4 Facts about Clostridium Difficile You Should Know

Jun 24, 2015 | CenExel JBR

4 Facts about Clostridium Difficile You Should Know

Jun 24, 2015CenExel JBR

Clostridium Difficile, also known as C-Difficile, C-Diff, or C. diff, is a common bacterium that lives in the human gut and causes extreme discomfort in the form of colitis and results in the following symptoms to a varying degree (depending on severity):

  • Watery diarrhea 3 or more times a day
  • Appetite loss
  • Fever
  • Nausea
  • Stomach pain and bloating
  • Not passing stool
  • Megacolon, a lethal condition

According to the Centers for Disease Control, C-Diff (which they also refer to as “deadly diarrhea”) was “estimated to cause almost half a million infections in the United States in 2011, and 29,000 died within 30 days of the initial diagnosis,” so it’s something to definitely pay attention to if you or someone you know contracts it.

With incidence of this infection on the rise and its potentially life-threatening consequences, there are a few important facts that you should make yourself and family members aware of to help it from spreading:

Fact 1: 65+ and people with weak immunity most susceptible

C-Diff infections are contracted most frequently during a stay in a hospital or other extended care facility. In fact, it is the most frequent infection to occur with up to 10% of patients acquiring it after only spending two days in the hospital.

Also, people who have been on certain antibiotics during the past 30 days are more susceptible due to the fact that antibiotics kill the “good” gut bacteria that help to fight infection.

Fact 2: It can, in most cases, be treated

Because the C-Diff germ can live for a very long time outside the human body, it is commonly found on surfaces in nursing homes and hospitals such as bed linens, fixtures, telephones, equipment, and it can also spread via human-to-human contact (e.g. shaking hands).

The good news is that most cases can be treated via antibiotics such as metronidazole, vancomycin, or fidaxomicin if caught soon enough. See your doctor for more details. In extreme cases, the infection may need to be removed through surgery.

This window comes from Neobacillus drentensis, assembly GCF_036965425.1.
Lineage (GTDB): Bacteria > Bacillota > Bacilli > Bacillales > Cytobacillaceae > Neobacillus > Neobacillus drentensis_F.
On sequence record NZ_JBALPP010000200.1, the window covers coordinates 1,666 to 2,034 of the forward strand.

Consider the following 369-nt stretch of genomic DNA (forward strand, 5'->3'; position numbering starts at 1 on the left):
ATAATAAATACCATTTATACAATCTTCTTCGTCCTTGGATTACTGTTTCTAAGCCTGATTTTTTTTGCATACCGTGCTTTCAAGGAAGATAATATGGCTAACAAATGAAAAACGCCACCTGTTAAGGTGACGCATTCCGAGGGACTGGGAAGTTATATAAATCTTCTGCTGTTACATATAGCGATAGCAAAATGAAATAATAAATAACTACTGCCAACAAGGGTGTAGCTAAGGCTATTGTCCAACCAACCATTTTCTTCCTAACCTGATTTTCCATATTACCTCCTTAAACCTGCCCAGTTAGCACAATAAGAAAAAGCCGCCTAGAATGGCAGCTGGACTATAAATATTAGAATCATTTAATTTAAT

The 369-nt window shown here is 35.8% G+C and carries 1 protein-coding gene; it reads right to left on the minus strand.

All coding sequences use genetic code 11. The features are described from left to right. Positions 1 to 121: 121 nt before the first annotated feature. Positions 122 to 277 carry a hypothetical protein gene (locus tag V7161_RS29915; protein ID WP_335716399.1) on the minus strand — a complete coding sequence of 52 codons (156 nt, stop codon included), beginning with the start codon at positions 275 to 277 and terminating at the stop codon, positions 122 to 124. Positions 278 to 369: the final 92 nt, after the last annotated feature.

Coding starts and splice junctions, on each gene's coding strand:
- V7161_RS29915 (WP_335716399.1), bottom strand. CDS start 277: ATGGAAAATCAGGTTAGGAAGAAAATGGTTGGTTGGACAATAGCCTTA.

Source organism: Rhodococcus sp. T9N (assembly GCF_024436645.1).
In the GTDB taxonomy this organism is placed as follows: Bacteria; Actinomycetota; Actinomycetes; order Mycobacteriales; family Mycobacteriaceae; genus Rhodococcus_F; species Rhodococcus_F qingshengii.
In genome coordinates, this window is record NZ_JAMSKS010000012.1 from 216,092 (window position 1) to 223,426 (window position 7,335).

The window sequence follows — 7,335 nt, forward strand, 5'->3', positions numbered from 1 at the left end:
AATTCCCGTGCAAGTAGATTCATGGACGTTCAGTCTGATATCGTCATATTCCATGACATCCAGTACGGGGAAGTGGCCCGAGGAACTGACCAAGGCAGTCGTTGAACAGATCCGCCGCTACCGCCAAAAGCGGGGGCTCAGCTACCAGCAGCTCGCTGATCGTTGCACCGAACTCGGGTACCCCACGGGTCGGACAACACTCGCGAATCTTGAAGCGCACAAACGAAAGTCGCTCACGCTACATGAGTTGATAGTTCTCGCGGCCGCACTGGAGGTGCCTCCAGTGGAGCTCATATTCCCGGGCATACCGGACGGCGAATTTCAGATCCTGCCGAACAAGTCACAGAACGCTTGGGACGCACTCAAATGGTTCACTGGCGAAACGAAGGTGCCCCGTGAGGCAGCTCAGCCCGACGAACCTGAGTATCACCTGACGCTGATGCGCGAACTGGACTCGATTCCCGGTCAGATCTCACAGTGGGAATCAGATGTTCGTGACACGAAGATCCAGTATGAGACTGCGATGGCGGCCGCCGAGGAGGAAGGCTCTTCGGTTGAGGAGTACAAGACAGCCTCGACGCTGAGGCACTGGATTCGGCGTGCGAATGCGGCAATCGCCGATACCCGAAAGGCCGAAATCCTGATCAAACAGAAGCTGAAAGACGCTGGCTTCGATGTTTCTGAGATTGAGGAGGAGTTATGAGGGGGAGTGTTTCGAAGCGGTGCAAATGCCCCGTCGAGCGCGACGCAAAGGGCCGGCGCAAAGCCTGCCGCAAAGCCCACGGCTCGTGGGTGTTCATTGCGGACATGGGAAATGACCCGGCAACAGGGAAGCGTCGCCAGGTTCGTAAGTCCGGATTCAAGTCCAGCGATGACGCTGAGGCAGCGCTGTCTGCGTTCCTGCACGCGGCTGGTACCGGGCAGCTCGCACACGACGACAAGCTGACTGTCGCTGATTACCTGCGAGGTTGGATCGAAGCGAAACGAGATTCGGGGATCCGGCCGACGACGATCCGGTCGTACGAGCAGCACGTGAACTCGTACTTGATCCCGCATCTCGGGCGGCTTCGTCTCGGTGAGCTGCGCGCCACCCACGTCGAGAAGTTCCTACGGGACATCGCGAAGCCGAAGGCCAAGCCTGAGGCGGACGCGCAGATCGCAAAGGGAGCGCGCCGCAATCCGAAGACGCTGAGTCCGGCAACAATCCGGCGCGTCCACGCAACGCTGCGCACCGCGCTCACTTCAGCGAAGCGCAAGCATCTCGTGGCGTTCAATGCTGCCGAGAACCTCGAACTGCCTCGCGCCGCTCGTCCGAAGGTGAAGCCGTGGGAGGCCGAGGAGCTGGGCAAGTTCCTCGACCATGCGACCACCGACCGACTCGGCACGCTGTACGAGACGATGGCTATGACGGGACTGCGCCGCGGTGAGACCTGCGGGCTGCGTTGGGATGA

However, it should be noted that 10-20% who are treated with antibiotics do experience a relapse after the antibiotic series ends.

Fact 3: With precautions, you can stop it from spreading

If you have C-Diff, ensure your healthcare providers and others you come in contact with are washing their hands with soap and water or using alcohol-based hand cleaner—especially after using the bathroom—so it doesn’t spread. Additionally, ensure that gloves and gowns are worn and that medical equipment is thoroughly cleaned with bleach or other EPA-approved solution. It’s also prudent to ensure you or a loved one has a private room in the care facility.

Fact 4: There is a C-Diff Vaccine Clinical Trial in Utah

If you or a family member are experiencing the symptoms above, or your doctor has confirmed you have C-Difficile, you may qualify for a clinical research study in Salt Lake City, Utah.

If you are between 40-75 years of age and you qualify, you may receive:

  • Study related exam
  • No charge investigational C-Diff vaccination
  • Compensation for time and travel related to the study

See if you or someone you know may qualify for this study in Salt Lake City, Utah.